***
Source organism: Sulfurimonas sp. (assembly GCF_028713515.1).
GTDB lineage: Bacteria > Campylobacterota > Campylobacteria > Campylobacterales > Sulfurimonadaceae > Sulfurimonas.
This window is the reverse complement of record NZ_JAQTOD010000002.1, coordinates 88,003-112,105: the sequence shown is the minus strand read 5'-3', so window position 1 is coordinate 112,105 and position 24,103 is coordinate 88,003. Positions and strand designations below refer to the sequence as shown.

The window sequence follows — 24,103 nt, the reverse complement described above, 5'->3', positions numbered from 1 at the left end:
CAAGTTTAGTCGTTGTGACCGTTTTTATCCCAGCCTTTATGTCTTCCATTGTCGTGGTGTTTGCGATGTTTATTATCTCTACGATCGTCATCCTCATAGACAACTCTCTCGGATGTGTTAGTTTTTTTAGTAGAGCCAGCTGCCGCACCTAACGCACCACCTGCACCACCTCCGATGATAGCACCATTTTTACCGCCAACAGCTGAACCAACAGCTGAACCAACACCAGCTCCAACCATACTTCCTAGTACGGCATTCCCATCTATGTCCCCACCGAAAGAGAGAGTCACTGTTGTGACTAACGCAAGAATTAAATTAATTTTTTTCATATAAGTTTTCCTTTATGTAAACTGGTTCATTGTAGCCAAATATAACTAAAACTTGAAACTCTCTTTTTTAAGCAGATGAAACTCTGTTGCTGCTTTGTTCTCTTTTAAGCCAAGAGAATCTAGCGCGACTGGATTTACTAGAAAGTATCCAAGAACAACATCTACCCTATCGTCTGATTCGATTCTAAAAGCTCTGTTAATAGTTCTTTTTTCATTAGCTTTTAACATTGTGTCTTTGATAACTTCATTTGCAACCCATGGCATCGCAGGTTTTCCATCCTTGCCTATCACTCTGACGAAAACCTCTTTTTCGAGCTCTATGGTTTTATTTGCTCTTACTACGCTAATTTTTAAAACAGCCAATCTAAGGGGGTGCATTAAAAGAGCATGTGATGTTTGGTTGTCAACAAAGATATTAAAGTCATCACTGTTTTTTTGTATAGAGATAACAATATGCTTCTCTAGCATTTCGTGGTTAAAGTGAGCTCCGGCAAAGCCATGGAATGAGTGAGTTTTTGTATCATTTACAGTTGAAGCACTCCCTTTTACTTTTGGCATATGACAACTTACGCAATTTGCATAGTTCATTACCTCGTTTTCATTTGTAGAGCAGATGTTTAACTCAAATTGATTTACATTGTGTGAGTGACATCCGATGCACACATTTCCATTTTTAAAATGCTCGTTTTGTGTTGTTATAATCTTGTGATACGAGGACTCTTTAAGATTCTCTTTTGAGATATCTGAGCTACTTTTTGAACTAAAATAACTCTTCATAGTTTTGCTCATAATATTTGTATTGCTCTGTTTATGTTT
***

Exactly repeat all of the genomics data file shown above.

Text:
Source organism: Sulfurimonas sp. (assembly GCF_028713515.1).
GTDB lineage: Bacteria > Campylobacterota > Campylobacteria > Campylobacterales > Sulfurimonadaceae > Sulfurimonas.
This window is the reverse complement of record NZ_JAQTOD010000002.1, coordinates 88,003-112,105: the sequence shown is the minus strand read 5'-3', so window position 1 is coordinate 112,105 and position 24,103 is coordinate 88,003. Positions and strand designations below refer to the sequence as shown.

The window sequence follows — 24,103 nt, the reverse complement described above, 5'->3', positions numbered from 1 at the left end:
CAAGTTTAGTCGTTGTGACCGTTTTTATCCCAGCCTTTATGTCTTCCATTGTCGTGGTGTTTGCGATGTTTATTATCTCTACGATCGTCATCCTCATAGACAACTCTCTCGGATGTGTTAGTTTTTTTAGTAGAGCCAGCTGCCGCACCTAACGCACCACCTGCACCACCTCCGATGATAGCACCATTTTTACCGCCAACAGCTGAACCAACAGCTGAACCAACACCAGCTCCAACCATACTTCCTAGTACGGCATTCCCATCTATGTCCCCACCGAAAGAGAGAGTCACTGTTGTGACTAACGCAAGAATTAAATTAATTTTTTTCATATAAGTTTTCCTTTATGTAAACTGGTTCATTGTAGCCAAATATAACTAAAACTTGAAACTCTCTTTTTTAAGCAGATGAAACTCTGTTGCTGCTTTGTTCTCTTTTAAGCCAAGAGAATCTAGCGCGACTGGATTTACTAGAAAGTATCCAAGAACAACATCTACCCTATCGTCTGATTCGATTCTAAAAGCTCTGTTAATAGTTCTTTTTTCATTAGCTTTTAACATTGTGTCTTTGATAACTTCATTTGCAACCCATGGCATCGCAGGTTTTCCATCCTTGCCTATCACTCTGACGAAAACCTCTTTTTCGAGCTCTATGGTTTTATTTGCTCTTACTACGCTAATTTTTAAAACAGCCAATCTAAGGGGGTGCATTAAAAGAGCATGTGATGTTTGGTTGTCAACAAAGATATTAAAGTCATCACTGTTTTTTTGTATAGAGATAACAATATGCTTCTCTAGCATTTCGTGGTTAAAGTGAGCTCCGGCAAAGCCATGGAATGAGTGAGTTTTTGTATCATTTACAGTTGAAGCACTCCCTTTTACTTTTGGCATATGACAACTTACGCAATTTGCATAGTTCATTACCTCGTTTTCATTTGTAGAGCAGATGTTTAACTCAAATTGATTTACATTGTGTGAGTGACATCCGATGCACACATTTCCATTTTTAAAATGCTCGTTTTGTGTTGTTATAATCTTGTGATACGAGGACTCTTTAAGATTCTCTTTTGAGATATCTGAGCTACTTTTTGAACTAAAATAACTCTTCATAGTTTTGCTCATAATATTTGTATTGCTCTGTTTATGTTT